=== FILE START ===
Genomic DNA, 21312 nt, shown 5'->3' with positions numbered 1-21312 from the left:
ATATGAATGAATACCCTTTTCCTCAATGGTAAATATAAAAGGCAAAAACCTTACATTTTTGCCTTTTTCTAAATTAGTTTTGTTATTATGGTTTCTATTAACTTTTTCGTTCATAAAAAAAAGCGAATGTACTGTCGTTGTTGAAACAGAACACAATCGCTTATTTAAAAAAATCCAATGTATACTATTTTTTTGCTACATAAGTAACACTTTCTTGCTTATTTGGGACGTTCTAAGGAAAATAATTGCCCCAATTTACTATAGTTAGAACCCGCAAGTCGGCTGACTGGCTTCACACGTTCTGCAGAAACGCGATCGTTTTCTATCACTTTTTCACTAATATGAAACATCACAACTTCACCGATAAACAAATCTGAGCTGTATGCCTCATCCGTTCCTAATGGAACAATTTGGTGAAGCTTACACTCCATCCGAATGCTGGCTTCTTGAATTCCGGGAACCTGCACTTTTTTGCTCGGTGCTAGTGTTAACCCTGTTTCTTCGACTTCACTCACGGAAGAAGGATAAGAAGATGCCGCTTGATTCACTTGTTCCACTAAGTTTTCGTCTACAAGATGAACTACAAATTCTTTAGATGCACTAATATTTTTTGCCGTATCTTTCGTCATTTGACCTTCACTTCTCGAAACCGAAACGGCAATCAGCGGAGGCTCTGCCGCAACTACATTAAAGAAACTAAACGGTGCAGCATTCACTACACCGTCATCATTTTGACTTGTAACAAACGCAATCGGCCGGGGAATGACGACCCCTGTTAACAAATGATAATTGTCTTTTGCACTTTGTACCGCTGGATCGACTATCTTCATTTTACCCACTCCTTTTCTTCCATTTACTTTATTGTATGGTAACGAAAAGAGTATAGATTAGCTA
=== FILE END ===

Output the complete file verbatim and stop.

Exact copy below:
Genomic DNA, 21312 nt, shown 5'->3' with positions numbered 1-21312 from the left:
ATATGAATGAATACCCTTTTCCTCAATGGTAAATATAAAAGGCAAAAACCTTACATTTTTGCCTTTTTCTAAATTAGTTTTGTTATTATGGTTTCTATTAACTTTTTCGTTCATAAAAAAAAGCGAATGTACTGTCGTTGTTGAAACAGAACACAATCGCTTATTTAAAAAAATCCAATGTATACTATTTTTTTGCTACATAAGTAACACTTTCTTGCTTATTTGGGACGTTCTAAGGAAAATAATTGCCCCAATTTACTATAGTTAGAACCCGCAAGTCGGCTGACTGGCTTCACACGTTCTGCAGAAACGCGATCGTTTTCTATCACTTTTTCACTAATATGAAACATCACAACTTCACCGATAAACAAATCTGAGCTGTATGCCTCATCCGTTCCTAATGGAACAATTTGGTGAAGCTTACACTCCATCCGAATGCTGGCTTCTTGAATTCCGGGAACCTGCACTTTTTTGCTCGGTGCTAGTGTTAACCCTGTTTCTTCGACTTCACTCACGGAAGAAGGATAAGAAGATGCCGCTTGATTCACTTGTTCCACTAAGTTTTCGTCTACAAGATGAACTACAAATTCTTTAGATGCACTAATATTTTTTGCCGTATCTTTCGTCATTTGACCTTCACTTCTCGAAACCGAAACGGCAATCAGCGGAGGCTCTGCCGCAACTACATTAAAGAAACTAAACGGTGCAGCATTCACTACACCGTCATCATTTTGACTTGTAACAAACGCAATCGGCCGGGGAATGACGACCCCTGTTAACAAATGATAATTGTCTTTTGCACTTTGTACCGCTGGATCGACTATCTTCATTTTACCCACTCCTTTTCTTCCATTTACTTTATTGTATGGTAACGAAAAGAGTATAGATTAGCTA